Choose sitting on that couch watching mind-numbing, spirit-crushing game shows, stuffing fucking junk food into your mouth. Choose rotting away at the end of it all, pissing your last in a miserable home, nothing more than an embarrassment to the selfish, fucked up brats you spawned to replace yourselves.

[Hat tip: Bookslut]]

What’s Your Excuse?

From Wired,

Aleksander Doba, a 64-year-old native of Poland, took off from Dakar, capital of the west African nation of Senegal, back on Oct. 26. After 98 days, 23 hours, 42 minutes at sea, Doba and his custom 23-foot-long, 39-inch-wide human-powered kayak landed at Acaraú, a city on Brazil’s northeast coast. The trip covered some 3,320 miles in all, and Doba became only the fourth known person to accomplish such a feat, and the very first to do it nonstop.

A 64-year-old man kayaked alone across the Atlantic ocean, putting us all to shame with all the things we say we’d like to do but don’t do.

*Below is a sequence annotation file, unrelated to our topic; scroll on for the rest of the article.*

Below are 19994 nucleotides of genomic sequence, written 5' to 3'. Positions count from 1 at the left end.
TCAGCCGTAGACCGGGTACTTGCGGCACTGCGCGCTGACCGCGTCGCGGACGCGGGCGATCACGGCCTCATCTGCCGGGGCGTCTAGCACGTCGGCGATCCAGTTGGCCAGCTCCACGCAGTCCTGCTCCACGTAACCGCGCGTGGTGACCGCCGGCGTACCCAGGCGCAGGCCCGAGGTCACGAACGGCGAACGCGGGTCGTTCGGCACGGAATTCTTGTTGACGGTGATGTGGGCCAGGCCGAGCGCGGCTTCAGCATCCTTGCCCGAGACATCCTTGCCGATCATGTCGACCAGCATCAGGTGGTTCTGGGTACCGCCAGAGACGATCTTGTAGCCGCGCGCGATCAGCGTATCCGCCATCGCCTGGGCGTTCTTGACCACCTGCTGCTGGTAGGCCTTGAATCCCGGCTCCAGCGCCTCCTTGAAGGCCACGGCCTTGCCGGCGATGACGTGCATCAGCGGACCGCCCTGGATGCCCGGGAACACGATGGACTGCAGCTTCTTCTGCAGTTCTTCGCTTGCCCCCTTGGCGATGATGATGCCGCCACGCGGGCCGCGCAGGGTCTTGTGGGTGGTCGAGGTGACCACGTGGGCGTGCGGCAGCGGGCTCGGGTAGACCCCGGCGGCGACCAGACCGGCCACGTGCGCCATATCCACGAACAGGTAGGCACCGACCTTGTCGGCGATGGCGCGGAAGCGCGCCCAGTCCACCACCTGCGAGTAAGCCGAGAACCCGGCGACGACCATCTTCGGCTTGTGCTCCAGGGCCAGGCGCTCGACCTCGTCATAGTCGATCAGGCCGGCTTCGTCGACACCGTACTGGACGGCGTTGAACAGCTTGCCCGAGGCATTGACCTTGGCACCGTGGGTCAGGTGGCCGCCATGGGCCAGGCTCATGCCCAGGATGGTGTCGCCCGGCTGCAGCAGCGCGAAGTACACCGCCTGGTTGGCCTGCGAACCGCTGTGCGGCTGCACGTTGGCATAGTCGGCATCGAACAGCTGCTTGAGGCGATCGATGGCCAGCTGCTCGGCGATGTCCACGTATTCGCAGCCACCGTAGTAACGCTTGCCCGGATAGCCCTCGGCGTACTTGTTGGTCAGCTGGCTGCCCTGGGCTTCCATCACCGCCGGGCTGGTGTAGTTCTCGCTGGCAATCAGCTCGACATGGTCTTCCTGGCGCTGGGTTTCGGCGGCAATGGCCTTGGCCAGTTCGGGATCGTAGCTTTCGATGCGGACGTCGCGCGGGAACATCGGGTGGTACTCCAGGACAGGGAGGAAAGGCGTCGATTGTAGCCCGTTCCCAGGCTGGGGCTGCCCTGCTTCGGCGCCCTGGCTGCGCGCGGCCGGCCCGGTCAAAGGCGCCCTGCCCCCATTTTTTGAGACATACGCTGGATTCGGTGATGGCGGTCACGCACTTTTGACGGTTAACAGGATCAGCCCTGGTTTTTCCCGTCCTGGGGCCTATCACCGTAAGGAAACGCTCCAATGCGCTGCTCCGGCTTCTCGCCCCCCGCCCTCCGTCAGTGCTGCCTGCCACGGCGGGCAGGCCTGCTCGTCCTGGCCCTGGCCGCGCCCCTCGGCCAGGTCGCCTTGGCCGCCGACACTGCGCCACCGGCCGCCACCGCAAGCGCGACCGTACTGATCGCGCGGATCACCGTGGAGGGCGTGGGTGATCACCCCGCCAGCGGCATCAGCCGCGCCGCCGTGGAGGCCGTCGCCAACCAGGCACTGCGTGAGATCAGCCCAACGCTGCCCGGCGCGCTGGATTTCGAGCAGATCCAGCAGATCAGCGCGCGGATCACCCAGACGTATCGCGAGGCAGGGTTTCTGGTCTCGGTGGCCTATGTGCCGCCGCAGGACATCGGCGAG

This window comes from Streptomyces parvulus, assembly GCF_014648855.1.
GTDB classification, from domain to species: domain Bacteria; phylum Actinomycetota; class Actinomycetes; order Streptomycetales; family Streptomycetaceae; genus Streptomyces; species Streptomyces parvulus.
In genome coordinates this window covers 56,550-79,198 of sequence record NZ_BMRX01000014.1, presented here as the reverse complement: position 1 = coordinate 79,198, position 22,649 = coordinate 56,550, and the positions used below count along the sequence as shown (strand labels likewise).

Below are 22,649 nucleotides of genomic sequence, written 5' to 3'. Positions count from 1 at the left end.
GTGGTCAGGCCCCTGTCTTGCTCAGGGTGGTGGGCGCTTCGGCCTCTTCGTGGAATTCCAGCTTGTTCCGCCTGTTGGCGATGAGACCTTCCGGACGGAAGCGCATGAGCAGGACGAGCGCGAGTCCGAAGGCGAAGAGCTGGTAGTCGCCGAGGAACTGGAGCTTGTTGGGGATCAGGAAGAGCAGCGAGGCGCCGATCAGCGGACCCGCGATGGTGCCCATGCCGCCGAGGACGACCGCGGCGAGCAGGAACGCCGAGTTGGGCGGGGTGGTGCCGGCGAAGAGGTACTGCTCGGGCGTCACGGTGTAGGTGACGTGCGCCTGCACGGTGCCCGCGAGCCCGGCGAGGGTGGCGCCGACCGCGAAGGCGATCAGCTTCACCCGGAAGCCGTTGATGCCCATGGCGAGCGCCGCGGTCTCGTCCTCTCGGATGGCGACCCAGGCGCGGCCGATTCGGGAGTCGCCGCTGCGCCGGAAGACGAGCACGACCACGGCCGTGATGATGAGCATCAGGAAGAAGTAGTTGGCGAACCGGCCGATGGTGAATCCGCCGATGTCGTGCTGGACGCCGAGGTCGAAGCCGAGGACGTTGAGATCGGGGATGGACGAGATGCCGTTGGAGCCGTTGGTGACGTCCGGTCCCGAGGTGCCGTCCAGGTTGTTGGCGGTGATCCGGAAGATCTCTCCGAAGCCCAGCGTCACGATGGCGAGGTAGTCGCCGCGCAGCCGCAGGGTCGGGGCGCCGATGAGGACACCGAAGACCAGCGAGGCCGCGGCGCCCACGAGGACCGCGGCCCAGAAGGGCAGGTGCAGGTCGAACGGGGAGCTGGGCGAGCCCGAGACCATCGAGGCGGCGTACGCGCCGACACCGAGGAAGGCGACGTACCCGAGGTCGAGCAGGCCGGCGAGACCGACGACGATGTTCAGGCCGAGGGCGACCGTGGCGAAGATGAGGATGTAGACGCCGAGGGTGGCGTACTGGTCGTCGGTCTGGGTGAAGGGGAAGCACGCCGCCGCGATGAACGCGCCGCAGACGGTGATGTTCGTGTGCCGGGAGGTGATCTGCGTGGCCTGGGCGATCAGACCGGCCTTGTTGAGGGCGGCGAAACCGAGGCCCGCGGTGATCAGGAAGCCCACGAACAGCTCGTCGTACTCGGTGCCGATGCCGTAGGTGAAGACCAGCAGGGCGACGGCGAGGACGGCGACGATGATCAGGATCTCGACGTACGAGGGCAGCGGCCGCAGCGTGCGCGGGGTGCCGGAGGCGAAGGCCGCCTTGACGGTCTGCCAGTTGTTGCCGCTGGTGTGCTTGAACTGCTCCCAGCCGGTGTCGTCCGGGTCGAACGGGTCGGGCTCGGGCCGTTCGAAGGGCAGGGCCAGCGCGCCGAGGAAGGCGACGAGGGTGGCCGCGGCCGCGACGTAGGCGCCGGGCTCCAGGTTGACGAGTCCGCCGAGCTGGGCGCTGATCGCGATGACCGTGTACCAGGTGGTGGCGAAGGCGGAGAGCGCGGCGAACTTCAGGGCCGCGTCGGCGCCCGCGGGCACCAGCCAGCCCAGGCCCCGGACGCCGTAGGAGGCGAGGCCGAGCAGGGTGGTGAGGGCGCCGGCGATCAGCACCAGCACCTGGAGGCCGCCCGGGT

There’s your motivation for the day. 😉

Some Indian History

Last fall my friend Soma lent me two books: The Last Mughal by William Dalrymple and The Glass Palace by Amitva Ghosh. It was only around the Holidays that I finally got around to reading both books.

The Last Mughal is nonfiction. The Glass Palace is a novel.

Before I read them, my knowledge of Indian history consisted of what I vaguely remember from having seen the movie Gandhi when I was about 12 years old. So I was in for quite the education. Each book tells a very different but engaging story. Together, they provided me with an excellent lesson in Indian history.

By chance I read The Last Mughal first. Dalrymple tells the story of the 1857 Delhi Uprising/Rebellion (depending on your perspective) and of  Zafar the last Mughal Emperor.

Dalrymple shows how the uprising wasn’t an organized uprising at all. It was disparate, mutually-distrustful, groups who were angry with the British that only coalesced around Zafar because they needed a leader. At the time of the uprising Zafar was in his 80’s and a figurehead, whose power was limited to the walls of the Red Fort in Delhi where he still “ruled.” He was a reluctant and indecisive leader of the uprising having been drafted to the task by various leaders.

Though it is fact-heavy, Dalrymple’s account never feels like a mere listing of people and events, as some histories often do. He documents the personalities on both sides, providing plenty of historical context for them and their actions.